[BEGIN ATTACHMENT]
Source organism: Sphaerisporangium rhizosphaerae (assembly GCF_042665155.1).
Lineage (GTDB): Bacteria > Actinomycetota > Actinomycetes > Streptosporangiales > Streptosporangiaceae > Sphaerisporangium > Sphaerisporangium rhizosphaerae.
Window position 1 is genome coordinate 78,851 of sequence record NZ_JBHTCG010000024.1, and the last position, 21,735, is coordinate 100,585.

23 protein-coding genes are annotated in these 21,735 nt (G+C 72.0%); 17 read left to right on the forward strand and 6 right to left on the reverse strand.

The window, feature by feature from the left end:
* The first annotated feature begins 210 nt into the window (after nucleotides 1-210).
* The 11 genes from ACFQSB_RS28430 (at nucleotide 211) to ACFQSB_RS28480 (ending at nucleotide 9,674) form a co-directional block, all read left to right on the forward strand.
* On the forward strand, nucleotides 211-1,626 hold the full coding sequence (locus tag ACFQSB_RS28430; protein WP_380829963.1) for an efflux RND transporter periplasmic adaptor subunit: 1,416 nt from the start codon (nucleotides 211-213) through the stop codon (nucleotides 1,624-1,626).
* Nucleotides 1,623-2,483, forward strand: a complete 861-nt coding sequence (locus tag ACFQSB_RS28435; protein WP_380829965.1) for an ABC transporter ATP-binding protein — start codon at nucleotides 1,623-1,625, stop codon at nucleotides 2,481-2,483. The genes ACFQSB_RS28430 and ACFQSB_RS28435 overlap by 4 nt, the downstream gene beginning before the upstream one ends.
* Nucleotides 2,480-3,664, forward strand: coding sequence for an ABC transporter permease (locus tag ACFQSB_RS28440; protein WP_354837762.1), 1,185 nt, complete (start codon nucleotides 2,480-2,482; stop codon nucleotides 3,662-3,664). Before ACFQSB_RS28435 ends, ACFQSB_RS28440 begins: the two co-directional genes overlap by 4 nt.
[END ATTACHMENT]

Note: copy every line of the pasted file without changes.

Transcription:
Source organism: Sphaerisporangium rhizosphaerae (assembly GCF_042665155.1).
Lineage (GTDB): Bacteria > Actinomycetota > Actinomycetes > Streptosporangiales > Streptosporangiaceae > Sphaerisporangium > Sphaerisporangium rhizosphaerae.
Window position 1 is genome coordinate 78,851 of sequence record NZ_JBHTCG010000024.1, and the last position, 21,735, is coordinate 100,585.

23 protein-coding genes are annotated in these 21,735 nt (G+C 72.0%); 17 read left to right on the forward strand and 6 right to left on the reverse strand.

The window, feature by feature from the left end:
* The first annotated feature begins 210 nt into the window (after nucleotides 1-210).
* The 11 genes from ACFQSB_RS28430 (at nucleotide 211) to ACFQSB_RS28480 (ending at nucleotide 9,674) form a co-directional block, all read left to right on the forward strand.
* On the forward strand, nucleotides 211-1,626 hold the full coding sequence (locus tag ACFQSB_RS28430; protein WP_380829963.1) for an efflux RND transporter periplasmic adaptor subunit: 1,416 nt from the start codon (nucleotides 211-213) through the stop codon (nucleotides 1,624-1,626).
* Nucleotides 1,623-2,483, forward strand: a complete 861-nt coding sequence (locus tag ACFQSB_RS28435; protein WP_380829965.1) for an ABC transporter ATP-binding protein — start codon at nucleotides 1,623-1,625, stop codon at nucleotides 2,481-2,483. The genes ACFQSB_RS28430 and ACFQSB_RS28435 overlap by 4 nt, the downstream gene beginning before the upstream one ends.
* Nucleotides 2,480-3,664, forward strand: coding sequence for an ABC transporter permease (locus tag ACFQSB_RS28440; protein WP_354837762.1), 1,185 nt, complete (start codon nucleotides 2,480-2,482; stop codon nucleotides 3,662-3,664). Before ACFQSB_RS28435 ends, ACFQSB_RS28440 begins: the two co-directional genes overlap by 4 nt.